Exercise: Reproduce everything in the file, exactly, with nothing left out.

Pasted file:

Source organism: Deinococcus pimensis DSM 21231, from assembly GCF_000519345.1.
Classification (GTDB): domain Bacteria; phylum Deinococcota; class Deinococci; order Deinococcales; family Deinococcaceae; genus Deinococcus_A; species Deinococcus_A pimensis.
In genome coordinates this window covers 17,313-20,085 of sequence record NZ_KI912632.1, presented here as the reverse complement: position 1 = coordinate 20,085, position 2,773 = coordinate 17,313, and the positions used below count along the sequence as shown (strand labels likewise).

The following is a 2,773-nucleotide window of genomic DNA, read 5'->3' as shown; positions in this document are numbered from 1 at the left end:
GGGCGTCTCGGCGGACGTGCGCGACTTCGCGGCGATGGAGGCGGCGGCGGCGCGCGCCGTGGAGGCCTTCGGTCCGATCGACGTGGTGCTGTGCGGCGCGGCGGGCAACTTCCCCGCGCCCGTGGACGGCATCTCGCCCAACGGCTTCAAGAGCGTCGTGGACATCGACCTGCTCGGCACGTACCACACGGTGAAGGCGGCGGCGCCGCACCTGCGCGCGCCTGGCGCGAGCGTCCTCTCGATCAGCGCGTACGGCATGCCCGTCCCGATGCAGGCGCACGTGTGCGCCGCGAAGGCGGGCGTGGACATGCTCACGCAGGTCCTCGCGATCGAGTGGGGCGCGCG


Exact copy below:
Source organism: Deinococcus pimensis DSM 21231, from assembly GCF_000519345.1.
Classification (GTDB): domain Bacteria; phylum Deinococcota; class Deinococci; order Deinococcales; family Deinococcaceae; genus Deinococcus_A; species Deinococcus_A pimensis.
In genome coordinates this window covers 17,313-20,085 of sequence record NZ_KI912632.1, presented here as the reverse complement: position 1 = coordinate 20,085, position 2,773 = coordinate 17,313, and the positions used below count along the sequence as shown (strand labels likewise).

The following is a 2,773-nucleotide window of genomic DNA, read 5'->3' as shown; positions in this document are numbered from 1 at the left end:
GGGCGTCTCGGCGGACGTGCGCGACTTCGCGGCGATGGAGGCGGCGGCGGCGCGCGCCGTGGAGGCCTTCGGTCCGATCGACGTGGTGCTGTGCGGCGCGGCGGGCAACTTCCCCGCGCCCGTGGACGGCATCTCGCCCAACGGCTTCAAGAGCGTCGTGGACATCGACCTGCTCGGCACGTACCACACGGTGAAGGCGGCGGCGCCGCACCTGCGCGCGCCTGGCGCGAGCGTCCTCTCGATCAGCGCGTACGGCATGCCCGTCCCGATGCAGGCGCACGTGTGCGCCGCGAAGGCGGGCGTGGACATGCTCACGCAGGTCCTCGCGATCGAGTGGGGCGCGCG